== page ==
Over the weekend my fiance and I joined friends at a bar to listen and dance to the DJ stylings of Rich Medina.
We sat on the rooftop under a beautiful night’s sky with the wonderful backdrop of music, food and the undeniably sweet, sultry smell of cigarette smoke. (My finance had a level seven asthma attack… She survived the ordeal).
Of course, we each bought a round of drinks. When I paid for the first round I had to consider which card to give one bearded bartender to pay. I’ve been working to be more diligent in my spending and part of that is making smart choices about when to use my credit card. Lately I’ve been using my debit card more, but for whatever reason I decided to give this bearded bartender my credit card.
The night went on. Rich Medina was amazing… We left, went for late night tacos and went home.
There are many who would order caution in use of credit cards. We’ve all heard stories of people who run up credit card debt, maxing out lines of credit left and right, only having to figure out how to climb out of debt and to repair their credit score later in life. It’s also true that the average consumer spends many times more over the course of year when making purchases with plastic than when relying on cash as a primary currency.
But in this instance, the casual use of a credit card saved me hundreds of dollars.
The day after our night out, we went to the mall to shop for our upcoming wedding. There was a rather large purchase I was responsible for and when I swiped my card for the item, I was told my card was declined. The saleswoman asked, “Is there another card you’d like to try?…” Which we all know if a polite way of saying, “Your credit card was declined and I no longer believe you can afford this purchase…”
My fiance even joined in on the action whispering, “Do you have enough money to pay for this?…”
I assured them both my card was not maxed out and proceeded to call my bank.
After going through recent purchases with the credit card representative, it became apparent that my card was used twice by another person. Once for a charge of 63 cents and another for a purchase from Prada for over $600. My card and account were frozen. This was the reason for the denial of card when I tried to make my purchase at the mall.
I thought back to when my card was outside of my possession within the last few days and I immediately remembered the bearded bartender. He likely copied my card information in-between charging me for my drinks and decided to try to use it to buy some Prada shoes the next day.
This story may have gone a lot different had I handed him my debit card and not my credit card. Debit card swipes are direct debits of your actual money. When you swipe, it’s as if your bank is literally taking money from your checking account and handing it to the person or business who you are buying from. Using your credit card is different. You’re purchasing on credit serves as an intermediary between you and your real money. Calling my bank about my credit card allowed them to see what purchases were legitimate and which were not. They made the necessary adjustments, allowed me to swipe for the item and then cancelled the card.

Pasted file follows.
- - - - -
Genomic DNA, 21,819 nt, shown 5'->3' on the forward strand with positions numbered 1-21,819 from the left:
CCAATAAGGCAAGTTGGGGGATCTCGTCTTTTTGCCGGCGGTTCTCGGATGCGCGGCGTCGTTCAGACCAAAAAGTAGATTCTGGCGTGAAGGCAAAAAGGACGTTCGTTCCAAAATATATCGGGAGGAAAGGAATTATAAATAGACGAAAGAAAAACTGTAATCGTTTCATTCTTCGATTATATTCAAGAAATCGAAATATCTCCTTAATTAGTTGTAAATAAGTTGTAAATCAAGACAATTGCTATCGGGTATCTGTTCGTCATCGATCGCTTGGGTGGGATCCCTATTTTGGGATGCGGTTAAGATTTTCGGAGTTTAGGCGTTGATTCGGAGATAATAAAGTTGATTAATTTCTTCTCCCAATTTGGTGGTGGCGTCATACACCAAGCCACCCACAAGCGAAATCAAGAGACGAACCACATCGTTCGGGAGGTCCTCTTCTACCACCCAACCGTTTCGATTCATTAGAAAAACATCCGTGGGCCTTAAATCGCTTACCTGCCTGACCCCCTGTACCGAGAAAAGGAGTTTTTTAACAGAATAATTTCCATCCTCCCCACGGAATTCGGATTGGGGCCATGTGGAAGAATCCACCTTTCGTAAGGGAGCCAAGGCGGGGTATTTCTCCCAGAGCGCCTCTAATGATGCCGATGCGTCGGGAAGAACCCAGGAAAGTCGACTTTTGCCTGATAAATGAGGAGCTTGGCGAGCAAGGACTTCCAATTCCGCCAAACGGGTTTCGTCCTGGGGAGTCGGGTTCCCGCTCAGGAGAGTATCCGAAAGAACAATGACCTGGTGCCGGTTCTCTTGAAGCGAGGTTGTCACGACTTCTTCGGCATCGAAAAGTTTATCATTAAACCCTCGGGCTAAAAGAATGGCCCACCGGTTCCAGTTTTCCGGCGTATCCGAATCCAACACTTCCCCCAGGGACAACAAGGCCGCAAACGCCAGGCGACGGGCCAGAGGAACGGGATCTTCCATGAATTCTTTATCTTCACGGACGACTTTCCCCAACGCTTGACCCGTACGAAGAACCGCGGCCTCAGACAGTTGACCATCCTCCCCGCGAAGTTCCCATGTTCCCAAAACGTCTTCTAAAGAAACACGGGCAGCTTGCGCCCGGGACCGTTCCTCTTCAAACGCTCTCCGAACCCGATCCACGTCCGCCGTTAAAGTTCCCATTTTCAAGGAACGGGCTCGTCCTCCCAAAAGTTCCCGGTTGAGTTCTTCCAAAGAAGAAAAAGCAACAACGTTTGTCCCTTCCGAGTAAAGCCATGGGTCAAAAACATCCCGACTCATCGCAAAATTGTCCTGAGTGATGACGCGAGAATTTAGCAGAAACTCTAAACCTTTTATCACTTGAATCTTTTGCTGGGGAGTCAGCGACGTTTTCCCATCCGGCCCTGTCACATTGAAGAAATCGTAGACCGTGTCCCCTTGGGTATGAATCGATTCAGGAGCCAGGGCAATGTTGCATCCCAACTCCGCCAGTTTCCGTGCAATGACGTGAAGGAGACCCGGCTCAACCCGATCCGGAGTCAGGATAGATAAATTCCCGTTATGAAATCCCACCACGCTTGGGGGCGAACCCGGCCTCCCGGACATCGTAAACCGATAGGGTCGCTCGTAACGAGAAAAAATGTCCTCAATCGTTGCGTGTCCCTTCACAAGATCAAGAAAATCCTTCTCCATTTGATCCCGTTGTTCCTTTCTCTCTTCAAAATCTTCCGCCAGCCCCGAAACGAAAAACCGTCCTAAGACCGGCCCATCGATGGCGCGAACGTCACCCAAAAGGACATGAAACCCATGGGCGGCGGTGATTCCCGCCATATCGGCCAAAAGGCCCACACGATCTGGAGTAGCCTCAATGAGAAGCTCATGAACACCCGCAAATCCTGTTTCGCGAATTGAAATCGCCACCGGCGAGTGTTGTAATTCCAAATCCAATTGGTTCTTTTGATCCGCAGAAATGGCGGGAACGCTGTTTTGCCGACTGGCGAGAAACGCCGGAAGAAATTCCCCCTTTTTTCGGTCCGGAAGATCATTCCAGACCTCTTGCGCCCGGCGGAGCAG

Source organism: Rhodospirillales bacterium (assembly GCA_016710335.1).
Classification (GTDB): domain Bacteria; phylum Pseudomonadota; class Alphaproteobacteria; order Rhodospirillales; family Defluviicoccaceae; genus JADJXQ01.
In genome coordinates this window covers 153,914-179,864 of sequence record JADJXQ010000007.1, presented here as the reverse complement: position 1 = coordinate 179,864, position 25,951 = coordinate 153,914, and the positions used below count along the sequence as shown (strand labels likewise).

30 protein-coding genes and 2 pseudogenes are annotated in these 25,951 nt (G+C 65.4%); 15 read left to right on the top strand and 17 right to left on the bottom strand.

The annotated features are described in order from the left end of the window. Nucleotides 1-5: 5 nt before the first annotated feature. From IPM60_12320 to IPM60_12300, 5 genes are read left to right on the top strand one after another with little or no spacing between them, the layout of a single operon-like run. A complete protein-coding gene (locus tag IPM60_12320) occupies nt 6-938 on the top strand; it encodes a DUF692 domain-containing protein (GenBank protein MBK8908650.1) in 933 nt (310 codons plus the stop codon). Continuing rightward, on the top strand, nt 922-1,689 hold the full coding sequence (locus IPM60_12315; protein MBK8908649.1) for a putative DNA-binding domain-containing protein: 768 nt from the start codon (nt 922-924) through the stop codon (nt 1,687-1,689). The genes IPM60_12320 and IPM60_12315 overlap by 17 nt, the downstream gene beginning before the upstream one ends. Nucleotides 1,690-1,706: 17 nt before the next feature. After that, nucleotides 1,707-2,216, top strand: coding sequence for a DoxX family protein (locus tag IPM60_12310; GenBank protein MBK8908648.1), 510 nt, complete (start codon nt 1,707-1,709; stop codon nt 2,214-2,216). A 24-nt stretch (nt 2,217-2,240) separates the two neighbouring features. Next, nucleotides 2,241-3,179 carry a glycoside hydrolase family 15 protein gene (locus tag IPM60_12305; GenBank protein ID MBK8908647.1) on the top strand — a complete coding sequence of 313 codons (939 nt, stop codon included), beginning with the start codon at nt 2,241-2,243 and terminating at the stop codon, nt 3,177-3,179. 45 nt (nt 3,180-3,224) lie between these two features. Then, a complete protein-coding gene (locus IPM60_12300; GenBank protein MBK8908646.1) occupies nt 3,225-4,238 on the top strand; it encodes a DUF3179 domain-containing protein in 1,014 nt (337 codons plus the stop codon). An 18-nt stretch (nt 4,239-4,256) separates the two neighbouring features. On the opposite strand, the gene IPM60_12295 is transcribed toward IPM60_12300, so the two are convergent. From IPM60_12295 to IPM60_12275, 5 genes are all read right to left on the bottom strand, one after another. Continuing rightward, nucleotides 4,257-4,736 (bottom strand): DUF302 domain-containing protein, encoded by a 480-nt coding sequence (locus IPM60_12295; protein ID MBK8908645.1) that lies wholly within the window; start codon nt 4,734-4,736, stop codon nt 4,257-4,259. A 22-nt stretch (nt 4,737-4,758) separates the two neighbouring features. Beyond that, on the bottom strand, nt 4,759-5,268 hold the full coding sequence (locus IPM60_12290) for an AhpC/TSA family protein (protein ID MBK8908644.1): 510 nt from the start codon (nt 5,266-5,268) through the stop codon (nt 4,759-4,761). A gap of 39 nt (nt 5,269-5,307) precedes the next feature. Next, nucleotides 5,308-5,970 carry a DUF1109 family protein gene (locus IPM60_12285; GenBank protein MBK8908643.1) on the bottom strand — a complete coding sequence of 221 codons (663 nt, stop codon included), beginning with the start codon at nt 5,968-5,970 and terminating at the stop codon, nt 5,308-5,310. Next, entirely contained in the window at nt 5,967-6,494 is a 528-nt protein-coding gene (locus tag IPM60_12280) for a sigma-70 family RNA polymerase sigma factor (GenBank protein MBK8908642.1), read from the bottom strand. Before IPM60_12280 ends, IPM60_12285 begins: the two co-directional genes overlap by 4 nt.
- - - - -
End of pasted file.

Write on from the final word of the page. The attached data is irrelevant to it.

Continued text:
The experience was amusing. I’d never had my finances “attacked” in that way and so it served as a solid reminder of why I’ve used my credit card so casually in the past.
Swiping debit cards gives you less protection, particularly when swiping your card at unfamiliar or technologically vulnerable establishments (Google “Target credit card hack”).
Yes. Using your credit card for common purchases like Vodka sodas and shots of Tequilla requires discipline. One shouldn’t carry huge balances from month to month and you can’t make a habit of buying unnecessary crap because you’re not immediately experiencing the debit of cash.
But what’s also true is that if I’d given the bearded bartender my debit card and the charge for his Prada shoes went through, there may have been less that could be done to retrieve the money. The $600 would have been gone and I would have to return to the bar to see if the bearded bartender did indeed have a new pair of Prada shoes on his feet.
The simple fact is, money used from a stolen debit card is usually gone for good.
A word to the wise when buying drinks from bearded bartenders on rooftops.
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